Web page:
Wikipedia, Verifiability, and Truth
Wikipedia is a website that academics love and love to hate. I use it all the time to look up facts about people, places, battles, etc. I think the hatred of most comes less from claims of inaccuracy than the use undergraduates make of the website. While it is good for basic facts, it is a pretty terrible place for interpretation. My favorite example is a student who wrote in his/her paper, directly from Wikipedia, that John Locke was the Father of Liberalism. A completely vacuous statement, this adds nothing to the argument of a paper. It is fear of such statements, or even worse, that makes our relationship with Wikipedia ambiguous at best.
It seems to me that the best way to deal with the use of Wikipedia among students is to be clear about proper and improper usage. When I teach, I tell my students they should use Wikipedia when they are reading. If they do not know who an historical figure is or the background to an event, Wikipedia is a great place to look up such things. However, Wikipedia is not the place to look when writing or thinking about writing their papers.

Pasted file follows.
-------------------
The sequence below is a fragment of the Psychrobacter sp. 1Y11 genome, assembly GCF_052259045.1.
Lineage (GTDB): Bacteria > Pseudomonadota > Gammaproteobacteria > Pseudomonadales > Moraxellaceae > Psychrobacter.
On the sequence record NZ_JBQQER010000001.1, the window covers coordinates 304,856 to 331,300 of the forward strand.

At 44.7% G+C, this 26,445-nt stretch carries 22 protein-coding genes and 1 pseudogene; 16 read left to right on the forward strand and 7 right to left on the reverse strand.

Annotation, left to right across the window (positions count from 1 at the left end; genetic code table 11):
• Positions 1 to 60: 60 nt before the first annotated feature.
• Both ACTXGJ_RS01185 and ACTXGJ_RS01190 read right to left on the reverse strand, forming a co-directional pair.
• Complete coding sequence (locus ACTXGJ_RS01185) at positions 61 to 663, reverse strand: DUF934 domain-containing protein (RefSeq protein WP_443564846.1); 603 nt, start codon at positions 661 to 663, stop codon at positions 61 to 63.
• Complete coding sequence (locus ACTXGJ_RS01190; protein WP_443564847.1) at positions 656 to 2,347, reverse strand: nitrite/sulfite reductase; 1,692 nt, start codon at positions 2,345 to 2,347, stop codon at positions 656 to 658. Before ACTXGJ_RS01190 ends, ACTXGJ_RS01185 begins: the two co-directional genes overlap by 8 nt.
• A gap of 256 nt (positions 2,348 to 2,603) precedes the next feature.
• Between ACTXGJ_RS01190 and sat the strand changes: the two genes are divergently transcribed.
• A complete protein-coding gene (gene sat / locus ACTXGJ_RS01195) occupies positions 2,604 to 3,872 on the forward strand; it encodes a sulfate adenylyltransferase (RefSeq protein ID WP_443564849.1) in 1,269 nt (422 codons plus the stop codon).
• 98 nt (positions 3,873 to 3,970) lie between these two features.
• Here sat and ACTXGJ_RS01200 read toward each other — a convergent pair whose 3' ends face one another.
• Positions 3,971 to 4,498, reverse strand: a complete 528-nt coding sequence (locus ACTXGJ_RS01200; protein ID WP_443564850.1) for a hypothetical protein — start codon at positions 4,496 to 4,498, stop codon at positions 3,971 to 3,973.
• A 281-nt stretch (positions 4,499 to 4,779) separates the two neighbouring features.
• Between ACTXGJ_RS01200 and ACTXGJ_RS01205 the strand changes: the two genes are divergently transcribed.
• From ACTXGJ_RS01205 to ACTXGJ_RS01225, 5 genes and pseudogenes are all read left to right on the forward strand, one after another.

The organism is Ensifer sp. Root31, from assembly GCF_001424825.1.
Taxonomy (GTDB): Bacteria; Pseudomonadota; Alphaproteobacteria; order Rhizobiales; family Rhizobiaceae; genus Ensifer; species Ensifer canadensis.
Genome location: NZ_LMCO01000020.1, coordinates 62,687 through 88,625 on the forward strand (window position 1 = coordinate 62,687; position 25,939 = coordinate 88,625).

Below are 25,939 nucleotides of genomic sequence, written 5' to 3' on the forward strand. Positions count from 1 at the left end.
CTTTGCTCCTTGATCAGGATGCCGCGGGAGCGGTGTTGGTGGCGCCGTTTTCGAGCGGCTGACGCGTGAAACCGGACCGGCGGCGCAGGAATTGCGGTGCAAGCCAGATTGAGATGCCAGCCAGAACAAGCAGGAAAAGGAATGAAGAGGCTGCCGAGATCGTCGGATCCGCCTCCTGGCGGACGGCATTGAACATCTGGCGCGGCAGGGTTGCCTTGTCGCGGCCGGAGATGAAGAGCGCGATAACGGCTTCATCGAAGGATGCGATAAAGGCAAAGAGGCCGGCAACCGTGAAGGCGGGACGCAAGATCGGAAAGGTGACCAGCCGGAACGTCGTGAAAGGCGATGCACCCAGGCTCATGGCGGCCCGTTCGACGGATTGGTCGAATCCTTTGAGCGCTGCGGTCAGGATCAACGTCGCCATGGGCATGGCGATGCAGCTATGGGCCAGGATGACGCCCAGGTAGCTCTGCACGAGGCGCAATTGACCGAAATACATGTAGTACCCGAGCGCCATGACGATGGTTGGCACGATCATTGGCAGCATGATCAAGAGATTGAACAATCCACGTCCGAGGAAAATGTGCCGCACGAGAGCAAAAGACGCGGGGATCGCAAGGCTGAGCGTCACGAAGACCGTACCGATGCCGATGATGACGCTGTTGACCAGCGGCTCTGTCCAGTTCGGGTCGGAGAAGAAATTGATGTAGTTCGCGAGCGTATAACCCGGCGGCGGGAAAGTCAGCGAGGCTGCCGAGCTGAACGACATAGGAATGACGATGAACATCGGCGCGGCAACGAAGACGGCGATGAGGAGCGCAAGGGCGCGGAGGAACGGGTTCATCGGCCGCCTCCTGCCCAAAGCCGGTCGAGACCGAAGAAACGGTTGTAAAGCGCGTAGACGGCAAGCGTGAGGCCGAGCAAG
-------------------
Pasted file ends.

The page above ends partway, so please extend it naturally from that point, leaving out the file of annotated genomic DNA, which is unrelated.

In order to talk about Wikipedia to our students we should also know what Wikipedia is all about. The Chronicle of Higher Education recently ran an article by Professor Timothy Messer-Kruse on his attempts to edit a Wikipedia entry. In another context, John Siracusa, in two separate episodes of his podcast Hypercritical (episode 52 and episode 53), also detailed his tortuous experience as a Wikipedia contributor.
The problems of Siracusa and Messer-Kruse stem from the same misunderstanding. Wikipedia is edited not for truth but verifiability. This is explained in a post on the blog The Wikipedian entitled Verifiability and Truth: What John Siracusa Doesn’t Get About Wikipedia. In his post, William Beutler cites the the relevant part from Wikipedia’s policy:
Verifiability on Wikipedia is the ability to cite reliable sources that directly support the information in an article. All information in Wikipedia must be verifiable, but because other policies and guidelines also influence content, verifiability does not guarantee inclusion. The threshold for inclusion in Wikipedia is verifiability, not truth—whether readers can check that material in Wikipedia has already been published by a reliable source, not whether editors think it is true.
John Siracusa, mainly in his second podcast, goes into some detail about the consequences of the choice between verifiability and truth. Whichever we might prefer, it is important to understand that Wikipedia has chosen the former.